Solutions that make everything from conference calls and project planning to video chatting and managing the books simpler are being launched to make life easier for remote working. The challenge for the employer is to decide on the secure method of work and provide all-inclusive channels to every remote worker.

There are platforms that integrates with leading collaboration platforms and filters video, audio, chat, and documents as they are being shared, flagging potential compliance and security violations for later review. Digital parity will imply having access to the same conversations and opportunities for advancement, whether an employee is in the corporate headquarters, working from a small home office, or logging in from a cabin at a beach. And security of data will remain one serious issue, as we are often using files in sharable formats.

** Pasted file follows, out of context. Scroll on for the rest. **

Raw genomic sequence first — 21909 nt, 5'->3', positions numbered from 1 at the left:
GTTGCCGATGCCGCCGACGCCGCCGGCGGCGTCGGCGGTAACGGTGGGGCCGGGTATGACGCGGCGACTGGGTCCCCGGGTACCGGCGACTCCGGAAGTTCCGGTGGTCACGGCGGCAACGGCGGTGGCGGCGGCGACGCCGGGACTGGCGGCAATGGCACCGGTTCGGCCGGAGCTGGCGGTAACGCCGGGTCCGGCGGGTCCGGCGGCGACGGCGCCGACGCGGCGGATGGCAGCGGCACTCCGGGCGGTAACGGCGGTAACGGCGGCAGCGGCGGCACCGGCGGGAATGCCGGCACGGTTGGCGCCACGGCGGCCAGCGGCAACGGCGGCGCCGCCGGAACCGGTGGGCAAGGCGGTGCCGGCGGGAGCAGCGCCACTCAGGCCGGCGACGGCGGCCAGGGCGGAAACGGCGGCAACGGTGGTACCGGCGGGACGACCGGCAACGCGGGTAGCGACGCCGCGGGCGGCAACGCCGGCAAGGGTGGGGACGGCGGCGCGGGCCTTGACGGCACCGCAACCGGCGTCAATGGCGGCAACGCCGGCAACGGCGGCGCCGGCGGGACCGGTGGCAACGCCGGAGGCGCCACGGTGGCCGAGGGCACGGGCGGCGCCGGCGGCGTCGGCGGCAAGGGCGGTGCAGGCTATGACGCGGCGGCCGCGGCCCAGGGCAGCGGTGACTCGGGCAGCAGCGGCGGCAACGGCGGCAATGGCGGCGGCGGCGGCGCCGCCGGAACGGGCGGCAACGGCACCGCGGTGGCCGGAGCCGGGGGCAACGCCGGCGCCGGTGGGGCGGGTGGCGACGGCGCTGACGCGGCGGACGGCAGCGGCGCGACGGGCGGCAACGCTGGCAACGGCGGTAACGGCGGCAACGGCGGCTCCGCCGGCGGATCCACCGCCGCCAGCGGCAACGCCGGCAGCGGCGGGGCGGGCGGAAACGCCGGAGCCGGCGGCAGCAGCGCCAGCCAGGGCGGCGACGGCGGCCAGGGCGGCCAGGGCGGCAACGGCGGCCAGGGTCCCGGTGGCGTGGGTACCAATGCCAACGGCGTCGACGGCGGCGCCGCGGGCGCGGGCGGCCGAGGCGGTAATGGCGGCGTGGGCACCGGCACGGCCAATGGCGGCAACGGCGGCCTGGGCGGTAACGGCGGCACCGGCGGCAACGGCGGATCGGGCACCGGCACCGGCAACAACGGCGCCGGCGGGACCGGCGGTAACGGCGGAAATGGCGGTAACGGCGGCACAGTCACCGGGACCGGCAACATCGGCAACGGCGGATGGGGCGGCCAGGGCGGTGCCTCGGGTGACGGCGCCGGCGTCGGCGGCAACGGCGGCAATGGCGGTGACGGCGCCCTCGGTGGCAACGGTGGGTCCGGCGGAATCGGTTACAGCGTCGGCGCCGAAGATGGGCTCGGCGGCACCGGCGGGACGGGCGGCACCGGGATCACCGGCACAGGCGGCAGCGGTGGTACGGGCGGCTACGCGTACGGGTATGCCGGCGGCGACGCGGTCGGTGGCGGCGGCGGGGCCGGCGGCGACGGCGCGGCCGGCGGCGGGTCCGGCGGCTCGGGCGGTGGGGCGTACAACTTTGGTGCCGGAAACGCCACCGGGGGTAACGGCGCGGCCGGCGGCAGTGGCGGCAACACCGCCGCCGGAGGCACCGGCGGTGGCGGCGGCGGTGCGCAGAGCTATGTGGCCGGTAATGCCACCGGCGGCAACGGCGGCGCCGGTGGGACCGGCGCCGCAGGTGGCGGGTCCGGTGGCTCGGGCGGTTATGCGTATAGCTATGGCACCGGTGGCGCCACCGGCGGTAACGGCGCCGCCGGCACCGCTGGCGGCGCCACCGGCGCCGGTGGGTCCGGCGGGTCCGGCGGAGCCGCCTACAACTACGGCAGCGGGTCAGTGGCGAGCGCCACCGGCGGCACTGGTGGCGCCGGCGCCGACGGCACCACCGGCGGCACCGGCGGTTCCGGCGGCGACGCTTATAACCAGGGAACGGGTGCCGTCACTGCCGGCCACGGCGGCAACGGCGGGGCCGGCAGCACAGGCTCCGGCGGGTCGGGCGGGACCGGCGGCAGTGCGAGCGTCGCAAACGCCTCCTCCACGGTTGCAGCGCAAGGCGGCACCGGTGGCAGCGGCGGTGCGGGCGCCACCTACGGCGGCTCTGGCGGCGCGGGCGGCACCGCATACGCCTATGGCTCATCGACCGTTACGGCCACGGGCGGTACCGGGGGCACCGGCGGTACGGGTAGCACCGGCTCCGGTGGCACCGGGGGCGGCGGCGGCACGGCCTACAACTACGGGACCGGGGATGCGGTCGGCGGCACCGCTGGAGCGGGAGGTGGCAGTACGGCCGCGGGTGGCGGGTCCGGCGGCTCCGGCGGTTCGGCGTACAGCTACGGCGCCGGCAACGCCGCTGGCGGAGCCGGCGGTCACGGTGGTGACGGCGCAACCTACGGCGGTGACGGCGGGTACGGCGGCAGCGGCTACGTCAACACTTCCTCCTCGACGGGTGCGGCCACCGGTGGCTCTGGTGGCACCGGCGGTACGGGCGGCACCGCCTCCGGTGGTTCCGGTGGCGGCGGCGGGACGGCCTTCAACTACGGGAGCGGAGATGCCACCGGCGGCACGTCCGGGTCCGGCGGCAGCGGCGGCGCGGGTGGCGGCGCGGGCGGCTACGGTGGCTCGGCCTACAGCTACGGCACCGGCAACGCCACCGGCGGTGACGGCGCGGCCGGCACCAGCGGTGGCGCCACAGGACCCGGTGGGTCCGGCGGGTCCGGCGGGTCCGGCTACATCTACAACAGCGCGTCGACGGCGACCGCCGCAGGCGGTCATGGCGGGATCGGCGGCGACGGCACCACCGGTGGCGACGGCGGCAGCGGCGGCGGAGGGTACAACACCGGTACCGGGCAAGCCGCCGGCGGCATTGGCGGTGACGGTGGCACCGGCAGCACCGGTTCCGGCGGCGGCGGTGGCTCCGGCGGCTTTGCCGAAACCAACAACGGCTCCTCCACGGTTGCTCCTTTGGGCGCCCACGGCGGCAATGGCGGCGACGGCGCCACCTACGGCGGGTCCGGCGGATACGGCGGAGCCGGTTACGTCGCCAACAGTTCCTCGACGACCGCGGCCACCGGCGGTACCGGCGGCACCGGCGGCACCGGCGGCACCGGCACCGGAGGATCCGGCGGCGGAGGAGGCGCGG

With the outreach of technology and requirement of specialized persons that is leading to an emerging gig economy, remote working is here to stay permanently. And the best way to deal with that is to define hybrid work policy and work related safety measures. Also at the backend updated HR policies and talent processes is a must, ensuring equal status to onsite and remote employees.